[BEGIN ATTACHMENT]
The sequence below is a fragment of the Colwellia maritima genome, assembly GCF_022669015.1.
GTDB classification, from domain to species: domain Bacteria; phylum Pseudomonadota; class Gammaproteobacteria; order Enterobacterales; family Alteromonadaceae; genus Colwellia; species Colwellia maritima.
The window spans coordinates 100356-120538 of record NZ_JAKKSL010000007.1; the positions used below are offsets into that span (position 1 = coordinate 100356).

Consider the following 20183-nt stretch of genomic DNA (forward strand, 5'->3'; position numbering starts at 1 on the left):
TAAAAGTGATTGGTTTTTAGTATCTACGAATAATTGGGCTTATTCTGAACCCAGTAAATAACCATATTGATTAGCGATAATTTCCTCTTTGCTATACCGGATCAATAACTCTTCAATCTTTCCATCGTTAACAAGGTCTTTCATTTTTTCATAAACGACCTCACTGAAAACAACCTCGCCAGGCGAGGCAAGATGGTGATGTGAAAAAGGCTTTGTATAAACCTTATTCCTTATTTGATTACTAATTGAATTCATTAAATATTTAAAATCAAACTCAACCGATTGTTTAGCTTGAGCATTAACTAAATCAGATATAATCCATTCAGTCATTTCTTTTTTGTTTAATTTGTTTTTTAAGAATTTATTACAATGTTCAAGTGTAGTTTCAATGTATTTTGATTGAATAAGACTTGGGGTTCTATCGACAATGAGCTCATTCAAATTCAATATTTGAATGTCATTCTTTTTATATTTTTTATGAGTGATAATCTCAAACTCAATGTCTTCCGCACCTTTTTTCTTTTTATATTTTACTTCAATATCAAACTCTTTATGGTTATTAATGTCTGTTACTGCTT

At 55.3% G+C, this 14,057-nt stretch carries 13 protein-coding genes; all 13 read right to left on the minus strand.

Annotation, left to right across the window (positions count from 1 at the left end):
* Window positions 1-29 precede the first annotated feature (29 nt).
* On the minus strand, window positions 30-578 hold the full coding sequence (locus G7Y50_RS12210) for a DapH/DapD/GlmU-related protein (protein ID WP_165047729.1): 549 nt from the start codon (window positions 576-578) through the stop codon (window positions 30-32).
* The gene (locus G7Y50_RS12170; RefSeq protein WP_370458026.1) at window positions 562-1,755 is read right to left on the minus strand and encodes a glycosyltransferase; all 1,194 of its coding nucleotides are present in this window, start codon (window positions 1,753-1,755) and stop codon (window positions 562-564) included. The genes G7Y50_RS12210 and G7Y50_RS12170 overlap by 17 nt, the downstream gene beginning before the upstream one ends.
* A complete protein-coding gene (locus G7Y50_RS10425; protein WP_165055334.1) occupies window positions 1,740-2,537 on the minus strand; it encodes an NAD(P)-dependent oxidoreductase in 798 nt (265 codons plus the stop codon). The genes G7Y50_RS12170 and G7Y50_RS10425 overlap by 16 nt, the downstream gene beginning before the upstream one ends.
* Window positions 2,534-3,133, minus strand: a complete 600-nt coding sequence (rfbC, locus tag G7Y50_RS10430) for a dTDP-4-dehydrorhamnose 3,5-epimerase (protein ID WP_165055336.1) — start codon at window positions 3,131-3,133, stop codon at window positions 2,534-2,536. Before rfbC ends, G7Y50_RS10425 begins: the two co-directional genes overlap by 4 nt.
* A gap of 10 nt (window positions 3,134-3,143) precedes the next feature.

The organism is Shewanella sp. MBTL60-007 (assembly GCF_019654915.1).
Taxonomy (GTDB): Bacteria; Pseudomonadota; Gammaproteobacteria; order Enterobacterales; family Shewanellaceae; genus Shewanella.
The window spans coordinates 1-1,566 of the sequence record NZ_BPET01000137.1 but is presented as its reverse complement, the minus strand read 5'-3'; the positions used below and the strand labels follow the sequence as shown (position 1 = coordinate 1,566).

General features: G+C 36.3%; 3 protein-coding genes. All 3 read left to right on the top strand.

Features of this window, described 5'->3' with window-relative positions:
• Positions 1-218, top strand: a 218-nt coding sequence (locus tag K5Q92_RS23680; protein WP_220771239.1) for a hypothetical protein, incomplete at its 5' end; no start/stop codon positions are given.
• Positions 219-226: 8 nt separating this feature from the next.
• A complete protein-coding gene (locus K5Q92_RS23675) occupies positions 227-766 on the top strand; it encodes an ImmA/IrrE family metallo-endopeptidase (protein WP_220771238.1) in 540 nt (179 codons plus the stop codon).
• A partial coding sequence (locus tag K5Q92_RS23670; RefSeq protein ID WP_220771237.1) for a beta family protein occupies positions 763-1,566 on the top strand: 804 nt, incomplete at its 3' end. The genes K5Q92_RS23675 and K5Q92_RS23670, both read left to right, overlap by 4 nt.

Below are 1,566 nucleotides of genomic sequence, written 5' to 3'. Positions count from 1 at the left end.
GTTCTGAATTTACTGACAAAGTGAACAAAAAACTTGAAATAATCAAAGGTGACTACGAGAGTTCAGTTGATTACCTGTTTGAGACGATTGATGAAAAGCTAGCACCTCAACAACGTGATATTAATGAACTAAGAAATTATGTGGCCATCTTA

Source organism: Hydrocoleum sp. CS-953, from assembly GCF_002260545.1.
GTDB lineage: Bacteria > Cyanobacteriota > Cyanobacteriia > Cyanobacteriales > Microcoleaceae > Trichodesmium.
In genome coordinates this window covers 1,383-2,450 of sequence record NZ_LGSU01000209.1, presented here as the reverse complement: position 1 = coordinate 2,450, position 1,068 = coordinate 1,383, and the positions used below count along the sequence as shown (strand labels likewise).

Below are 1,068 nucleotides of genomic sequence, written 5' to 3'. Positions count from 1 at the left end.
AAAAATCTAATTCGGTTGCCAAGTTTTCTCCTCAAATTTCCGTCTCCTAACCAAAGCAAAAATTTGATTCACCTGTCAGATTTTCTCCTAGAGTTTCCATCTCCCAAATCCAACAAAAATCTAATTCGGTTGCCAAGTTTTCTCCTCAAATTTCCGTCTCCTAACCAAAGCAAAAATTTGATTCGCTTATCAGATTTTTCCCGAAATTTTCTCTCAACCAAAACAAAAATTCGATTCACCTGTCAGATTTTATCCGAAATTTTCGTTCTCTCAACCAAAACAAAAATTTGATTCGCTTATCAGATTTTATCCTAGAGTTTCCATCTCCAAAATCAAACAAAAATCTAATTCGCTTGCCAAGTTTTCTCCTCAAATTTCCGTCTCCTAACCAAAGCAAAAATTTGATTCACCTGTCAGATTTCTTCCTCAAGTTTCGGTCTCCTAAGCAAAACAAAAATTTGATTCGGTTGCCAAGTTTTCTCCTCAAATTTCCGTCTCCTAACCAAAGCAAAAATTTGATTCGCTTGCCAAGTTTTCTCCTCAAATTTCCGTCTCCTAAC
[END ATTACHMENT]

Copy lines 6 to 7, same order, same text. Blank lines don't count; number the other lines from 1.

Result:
At 55.3% G+C, this 14,057-nt stretch carries 13 protein-coding genes; all 13 read right to left on the minus strand.

Annotation, left to right across the window (positions count from 1 at the left end):